By meeting the needs of a marketing campaign, landing page optimization is easier to perform. The content on the page can be demographic geared. If visitors to the specific landing page are of retirement age, the imagery can focus on individuals just like them, while the information, text and other content can also target the demographic. A landing page should serve as an additional layer of personalization for a visitor. Once they provide the lead creating information, the visitor has demonstrated clear interest, so converting them into potential customers becomes that much easier (Sales Hub, 2016).
Landing Page Optimization
Once identifying the need to create individualized landing pages for unique marketing campaigns and different demographics, it is possible to fully optimize the page. Landing page optimization is similar to that of optimizing any of a company's marketing content, whether it is a social media post, an advertisement or a website in general. However, landing page optimization comes in two forms as a company not only needs to optimize the content placed on the page but also the individuals sent to the page. This is because there likely will be multiple landing pages up and running at the same time, so ensuring the right target audience makes it to the specified landing page is a must.
For proper landing page optimization, identifying a specific demographic to correlate with the page is necessary. If a page is to receive primarily retired aged individuals living in the Pacific Northwest of the United States of a higher income level, it needs to reflect this while another landing page receiving traffic from college aged individuals in the Southeastern United States should reflect this as well. This optimization remains no different from that of a marketing campaign. Ensuring traffic reaches the set landing pages is the next most important step (Hubspot, 2014).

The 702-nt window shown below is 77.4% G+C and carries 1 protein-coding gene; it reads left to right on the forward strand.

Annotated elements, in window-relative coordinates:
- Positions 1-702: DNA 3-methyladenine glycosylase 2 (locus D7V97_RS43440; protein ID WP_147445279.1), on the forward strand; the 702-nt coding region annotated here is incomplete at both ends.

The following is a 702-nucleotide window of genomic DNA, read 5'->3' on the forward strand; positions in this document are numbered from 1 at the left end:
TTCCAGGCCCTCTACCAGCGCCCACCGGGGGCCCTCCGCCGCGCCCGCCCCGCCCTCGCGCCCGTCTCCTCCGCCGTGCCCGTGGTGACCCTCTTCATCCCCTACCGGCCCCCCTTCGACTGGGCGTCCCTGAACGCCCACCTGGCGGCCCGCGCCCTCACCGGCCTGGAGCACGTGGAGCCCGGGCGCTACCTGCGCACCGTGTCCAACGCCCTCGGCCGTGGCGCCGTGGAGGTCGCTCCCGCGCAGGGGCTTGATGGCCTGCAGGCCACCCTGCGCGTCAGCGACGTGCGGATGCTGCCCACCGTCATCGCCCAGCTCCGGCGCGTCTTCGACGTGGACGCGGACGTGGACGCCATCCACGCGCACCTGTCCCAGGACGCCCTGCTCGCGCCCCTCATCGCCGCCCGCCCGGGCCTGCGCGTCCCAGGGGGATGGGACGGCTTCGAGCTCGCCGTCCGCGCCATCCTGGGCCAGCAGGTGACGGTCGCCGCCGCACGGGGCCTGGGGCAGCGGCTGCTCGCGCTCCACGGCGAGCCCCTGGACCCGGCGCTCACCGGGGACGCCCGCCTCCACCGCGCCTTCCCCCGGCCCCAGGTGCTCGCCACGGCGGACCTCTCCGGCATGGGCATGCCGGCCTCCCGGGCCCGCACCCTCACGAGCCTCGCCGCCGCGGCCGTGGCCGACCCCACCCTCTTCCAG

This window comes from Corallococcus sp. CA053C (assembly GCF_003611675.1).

Directing Traffic to the Right Landing Page
A landing page is successful in obtaining contact information, which allows an increased conversion rate as long as the right visitors make it to the page (due to the highly optimized aspect of the landing page). Visitors arrive at a landing page through a designated link. The link can be attached to an email or through personalized marketing. This is where creating individualized email marketing lists is important. Email, pay-per-click and social media marketing should not be a one-size-fits-all approach. Each needs to be directed towards individual demographics. With the marketing directed at different key demographics and fit into different marketing campaigns, links for the specific landing pages can then be attached. As long as everything is corrected connected, the optimized marketing will send interested demographic towards an optimized landing page. The optimized landing page then has the ability to collect visitor information, which in turn helps increase the chance of converting traffic into an eventual sale (Forbes, 2016).
Landing pages are valuable additions to any company's online marketing approach. However, like any other part of advertising a company, it needs appropriate landing page optimization. By following through with these tips, it is possible to boost a landing page's presence online, which in turn helps boost conversion rates and traffic sent to the corporate website itself. Converting visitors to leads and possibly customers further down the line is part art and part science due to the ever changing nature of the Internet. By continually editing and evolving an online marketing approach, it is possible to reach new potential customers while improving upon the advertising's return on investment.